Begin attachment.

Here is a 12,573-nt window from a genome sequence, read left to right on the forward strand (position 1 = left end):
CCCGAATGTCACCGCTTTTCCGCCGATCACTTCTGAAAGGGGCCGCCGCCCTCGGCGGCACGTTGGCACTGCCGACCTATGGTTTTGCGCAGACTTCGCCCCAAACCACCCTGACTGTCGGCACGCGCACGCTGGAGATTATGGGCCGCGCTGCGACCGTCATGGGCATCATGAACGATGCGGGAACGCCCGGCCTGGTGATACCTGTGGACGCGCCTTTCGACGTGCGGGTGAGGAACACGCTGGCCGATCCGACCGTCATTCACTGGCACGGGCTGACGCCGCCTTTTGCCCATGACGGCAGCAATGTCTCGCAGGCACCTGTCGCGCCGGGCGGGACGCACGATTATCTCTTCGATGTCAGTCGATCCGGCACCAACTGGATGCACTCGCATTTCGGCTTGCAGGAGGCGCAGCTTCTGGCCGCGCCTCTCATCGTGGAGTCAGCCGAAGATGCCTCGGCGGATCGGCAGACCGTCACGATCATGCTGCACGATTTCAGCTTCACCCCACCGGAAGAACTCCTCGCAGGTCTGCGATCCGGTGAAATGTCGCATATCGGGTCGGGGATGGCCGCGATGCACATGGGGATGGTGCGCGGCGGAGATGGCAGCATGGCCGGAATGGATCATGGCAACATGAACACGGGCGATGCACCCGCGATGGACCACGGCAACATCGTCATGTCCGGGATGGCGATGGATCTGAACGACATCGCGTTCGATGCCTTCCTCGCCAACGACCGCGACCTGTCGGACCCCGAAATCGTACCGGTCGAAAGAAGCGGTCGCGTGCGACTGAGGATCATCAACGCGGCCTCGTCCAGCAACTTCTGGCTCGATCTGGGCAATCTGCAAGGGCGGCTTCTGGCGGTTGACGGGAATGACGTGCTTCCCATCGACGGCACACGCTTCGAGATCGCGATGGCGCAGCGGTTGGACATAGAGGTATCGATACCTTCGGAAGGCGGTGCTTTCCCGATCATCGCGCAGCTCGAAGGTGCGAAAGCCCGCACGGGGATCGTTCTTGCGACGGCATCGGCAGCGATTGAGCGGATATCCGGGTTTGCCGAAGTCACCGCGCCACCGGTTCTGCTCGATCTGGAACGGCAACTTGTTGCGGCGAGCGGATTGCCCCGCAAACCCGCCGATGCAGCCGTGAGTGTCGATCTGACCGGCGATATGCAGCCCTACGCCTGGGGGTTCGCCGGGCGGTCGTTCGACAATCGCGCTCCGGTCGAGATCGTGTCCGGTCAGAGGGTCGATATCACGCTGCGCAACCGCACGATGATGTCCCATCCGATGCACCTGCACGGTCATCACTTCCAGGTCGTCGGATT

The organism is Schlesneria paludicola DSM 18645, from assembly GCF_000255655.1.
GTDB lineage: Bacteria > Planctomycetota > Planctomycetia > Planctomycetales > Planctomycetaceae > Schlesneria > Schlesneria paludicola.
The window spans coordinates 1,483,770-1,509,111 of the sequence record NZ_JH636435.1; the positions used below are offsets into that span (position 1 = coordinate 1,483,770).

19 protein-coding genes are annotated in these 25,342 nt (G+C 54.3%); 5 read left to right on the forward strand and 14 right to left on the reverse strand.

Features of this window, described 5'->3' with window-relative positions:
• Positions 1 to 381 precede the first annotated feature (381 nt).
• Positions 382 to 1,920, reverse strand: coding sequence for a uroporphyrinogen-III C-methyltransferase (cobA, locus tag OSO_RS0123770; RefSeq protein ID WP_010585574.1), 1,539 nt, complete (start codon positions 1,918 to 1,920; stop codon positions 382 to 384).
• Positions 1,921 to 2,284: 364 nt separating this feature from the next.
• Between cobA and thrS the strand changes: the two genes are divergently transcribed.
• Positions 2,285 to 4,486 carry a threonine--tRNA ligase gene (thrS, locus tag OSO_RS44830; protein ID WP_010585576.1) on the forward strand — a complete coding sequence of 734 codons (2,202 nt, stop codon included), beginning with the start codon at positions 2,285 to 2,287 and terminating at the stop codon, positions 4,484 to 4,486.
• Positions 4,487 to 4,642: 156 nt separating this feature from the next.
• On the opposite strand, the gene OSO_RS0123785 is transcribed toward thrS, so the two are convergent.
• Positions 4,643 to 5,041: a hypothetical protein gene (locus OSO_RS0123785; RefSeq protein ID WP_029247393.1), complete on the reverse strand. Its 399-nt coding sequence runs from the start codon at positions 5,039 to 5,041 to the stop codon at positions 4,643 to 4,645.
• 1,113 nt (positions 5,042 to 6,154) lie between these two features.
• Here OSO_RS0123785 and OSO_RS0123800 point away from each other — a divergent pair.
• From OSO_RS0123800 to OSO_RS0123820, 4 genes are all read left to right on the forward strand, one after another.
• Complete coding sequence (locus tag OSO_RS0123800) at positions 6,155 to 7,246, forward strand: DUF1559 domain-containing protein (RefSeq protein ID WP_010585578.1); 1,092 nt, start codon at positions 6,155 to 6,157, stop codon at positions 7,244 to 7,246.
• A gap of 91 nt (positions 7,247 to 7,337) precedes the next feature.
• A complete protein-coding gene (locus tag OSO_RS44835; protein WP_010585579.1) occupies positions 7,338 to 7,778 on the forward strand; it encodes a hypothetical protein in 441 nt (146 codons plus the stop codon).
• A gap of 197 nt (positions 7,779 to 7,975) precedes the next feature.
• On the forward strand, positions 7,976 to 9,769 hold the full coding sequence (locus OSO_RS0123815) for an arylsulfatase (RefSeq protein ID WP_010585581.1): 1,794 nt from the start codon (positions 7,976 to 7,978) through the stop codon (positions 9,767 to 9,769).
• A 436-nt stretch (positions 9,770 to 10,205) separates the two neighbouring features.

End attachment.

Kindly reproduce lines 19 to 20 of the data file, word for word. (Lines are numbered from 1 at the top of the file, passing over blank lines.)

• Complete coding sequence (locus tag OSO_RS0123800) at positions 6,155 to 7,246, forward strand: DUF1559 domain-containing protein (RefSeq protein ID WP_010585578.1); 1,092 nt, start codon at positions 6,155 to 6,157, stop codon at positions 7,244 to 7,246.
• A gap of 91 nt (positions 7,247 to 7,337) precedes the next feature.